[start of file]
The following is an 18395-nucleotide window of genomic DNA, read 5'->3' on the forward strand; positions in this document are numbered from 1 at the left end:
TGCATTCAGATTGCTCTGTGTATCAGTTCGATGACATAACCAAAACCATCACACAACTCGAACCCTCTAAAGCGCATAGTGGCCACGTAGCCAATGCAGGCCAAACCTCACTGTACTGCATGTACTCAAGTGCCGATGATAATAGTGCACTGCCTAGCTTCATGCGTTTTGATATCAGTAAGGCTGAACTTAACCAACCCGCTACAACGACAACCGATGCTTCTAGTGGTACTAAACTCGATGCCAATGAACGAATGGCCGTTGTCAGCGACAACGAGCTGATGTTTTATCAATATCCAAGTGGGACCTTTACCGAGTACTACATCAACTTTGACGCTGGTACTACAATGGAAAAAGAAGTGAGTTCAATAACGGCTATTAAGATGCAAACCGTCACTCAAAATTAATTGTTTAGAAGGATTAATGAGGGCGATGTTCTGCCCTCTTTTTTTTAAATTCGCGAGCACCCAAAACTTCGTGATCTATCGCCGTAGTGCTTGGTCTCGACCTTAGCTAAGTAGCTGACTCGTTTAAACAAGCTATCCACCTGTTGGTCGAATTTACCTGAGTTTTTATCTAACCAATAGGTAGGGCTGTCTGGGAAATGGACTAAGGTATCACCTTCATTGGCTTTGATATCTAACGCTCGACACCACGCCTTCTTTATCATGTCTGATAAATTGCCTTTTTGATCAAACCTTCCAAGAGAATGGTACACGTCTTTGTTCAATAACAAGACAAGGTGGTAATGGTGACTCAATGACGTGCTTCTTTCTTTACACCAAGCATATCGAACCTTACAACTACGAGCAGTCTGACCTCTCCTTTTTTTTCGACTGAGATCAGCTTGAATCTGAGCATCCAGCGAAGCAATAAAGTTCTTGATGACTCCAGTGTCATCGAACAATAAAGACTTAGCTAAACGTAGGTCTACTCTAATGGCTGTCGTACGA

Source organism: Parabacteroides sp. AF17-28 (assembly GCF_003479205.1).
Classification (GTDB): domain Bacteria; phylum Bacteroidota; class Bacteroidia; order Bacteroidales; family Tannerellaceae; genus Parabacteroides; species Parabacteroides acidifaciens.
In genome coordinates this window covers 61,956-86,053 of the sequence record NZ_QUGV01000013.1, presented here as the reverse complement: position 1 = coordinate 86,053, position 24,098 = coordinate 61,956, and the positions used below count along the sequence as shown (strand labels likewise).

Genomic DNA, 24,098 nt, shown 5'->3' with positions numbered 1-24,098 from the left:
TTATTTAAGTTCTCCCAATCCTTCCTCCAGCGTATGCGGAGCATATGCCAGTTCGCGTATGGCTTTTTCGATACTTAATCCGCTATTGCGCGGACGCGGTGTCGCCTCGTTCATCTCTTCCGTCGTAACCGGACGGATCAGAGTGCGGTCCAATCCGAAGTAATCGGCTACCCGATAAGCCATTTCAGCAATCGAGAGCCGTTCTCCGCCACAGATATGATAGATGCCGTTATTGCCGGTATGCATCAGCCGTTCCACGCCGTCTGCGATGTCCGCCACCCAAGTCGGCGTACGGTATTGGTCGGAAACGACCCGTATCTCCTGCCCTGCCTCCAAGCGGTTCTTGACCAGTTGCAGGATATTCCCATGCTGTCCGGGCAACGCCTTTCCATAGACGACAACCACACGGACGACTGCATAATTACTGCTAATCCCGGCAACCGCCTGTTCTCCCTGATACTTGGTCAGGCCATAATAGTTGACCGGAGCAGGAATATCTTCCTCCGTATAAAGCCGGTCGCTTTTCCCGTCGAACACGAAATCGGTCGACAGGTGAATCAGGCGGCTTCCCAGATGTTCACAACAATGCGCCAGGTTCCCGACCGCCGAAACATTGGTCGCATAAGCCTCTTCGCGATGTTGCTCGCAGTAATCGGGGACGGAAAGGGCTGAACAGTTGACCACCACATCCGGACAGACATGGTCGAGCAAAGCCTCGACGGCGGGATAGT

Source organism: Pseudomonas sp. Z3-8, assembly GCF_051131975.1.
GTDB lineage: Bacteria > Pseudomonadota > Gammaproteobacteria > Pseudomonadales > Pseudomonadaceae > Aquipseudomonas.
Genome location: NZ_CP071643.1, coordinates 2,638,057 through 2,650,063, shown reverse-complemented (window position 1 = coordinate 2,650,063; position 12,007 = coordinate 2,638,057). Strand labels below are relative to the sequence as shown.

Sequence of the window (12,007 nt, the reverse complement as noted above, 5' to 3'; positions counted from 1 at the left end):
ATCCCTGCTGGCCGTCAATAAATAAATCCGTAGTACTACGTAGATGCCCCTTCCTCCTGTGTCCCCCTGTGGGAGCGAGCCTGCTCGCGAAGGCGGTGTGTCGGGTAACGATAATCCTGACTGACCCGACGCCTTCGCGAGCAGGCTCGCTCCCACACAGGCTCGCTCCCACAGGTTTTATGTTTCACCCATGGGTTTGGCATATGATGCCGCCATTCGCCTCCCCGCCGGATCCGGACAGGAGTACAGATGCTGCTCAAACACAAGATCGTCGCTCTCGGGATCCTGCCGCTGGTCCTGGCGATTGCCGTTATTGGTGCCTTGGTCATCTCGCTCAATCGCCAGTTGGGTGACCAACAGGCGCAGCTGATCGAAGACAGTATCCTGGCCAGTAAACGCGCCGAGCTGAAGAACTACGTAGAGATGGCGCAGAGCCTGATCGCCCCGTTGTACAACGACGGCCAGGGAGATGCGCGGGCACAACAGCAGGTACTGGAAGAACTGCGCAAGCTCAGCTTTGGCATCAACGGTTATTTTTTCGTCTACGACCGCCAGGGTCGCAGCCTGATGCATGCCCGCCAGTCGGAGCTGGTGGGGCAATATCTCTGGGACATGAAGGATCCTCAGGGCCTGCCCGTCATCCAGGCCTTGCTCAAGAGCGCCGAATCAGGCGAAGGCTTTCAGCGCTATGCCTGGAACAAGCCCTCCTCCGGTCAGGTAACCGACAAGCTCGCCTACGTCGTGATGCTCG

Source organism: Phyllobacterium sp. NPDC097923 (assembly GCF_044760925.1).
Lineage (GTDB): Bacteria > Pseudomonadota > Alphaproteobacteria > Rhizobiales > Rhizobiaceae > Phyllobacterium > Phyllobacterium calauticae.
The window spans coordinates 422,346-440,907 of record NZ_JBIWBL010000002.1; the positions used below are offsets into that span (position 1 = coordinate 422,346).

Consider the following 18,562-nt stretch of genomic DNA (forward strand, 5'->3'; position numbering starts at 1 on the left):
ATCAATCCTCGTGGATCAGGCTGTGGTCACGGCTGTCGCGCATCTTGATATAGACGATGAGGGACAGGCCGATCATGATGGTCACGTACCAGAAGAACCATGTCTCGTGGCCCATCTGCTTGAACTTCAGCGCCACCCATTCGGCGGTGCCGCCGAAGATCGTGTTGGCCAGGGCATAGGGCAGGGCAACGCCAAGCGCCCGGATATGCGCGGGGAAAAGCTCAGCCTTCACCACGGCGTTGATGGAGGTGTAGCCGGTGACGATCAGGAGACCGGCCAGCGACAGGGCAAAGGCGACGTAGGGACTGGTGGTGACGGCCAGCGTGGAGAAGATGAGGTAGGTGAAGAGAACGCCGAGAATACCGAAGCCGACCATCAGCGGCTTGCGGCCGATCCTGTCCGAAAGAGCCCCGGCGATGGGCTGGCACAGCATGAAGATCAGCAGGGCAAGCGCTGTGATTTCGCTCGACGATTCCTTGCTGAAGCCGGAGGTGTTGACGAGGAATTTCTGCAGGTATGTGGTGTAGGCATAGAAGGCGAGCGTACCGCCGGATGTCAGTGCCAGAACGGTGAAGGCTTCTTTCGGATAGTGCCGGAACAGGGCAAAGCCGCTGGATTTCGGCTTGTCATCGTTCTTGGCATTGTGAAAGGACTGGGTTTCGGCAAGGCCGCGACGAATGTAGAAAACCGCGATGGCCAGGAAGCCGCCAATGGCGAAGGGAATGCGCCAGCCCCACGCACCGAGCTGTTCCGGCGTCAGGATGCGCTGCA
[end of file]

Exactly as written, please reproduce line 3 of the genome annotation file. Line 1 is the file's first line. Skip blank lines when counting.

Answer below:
Source organism: Parabacteroides sp. AF17-28 (assembly GCF_003479205.1).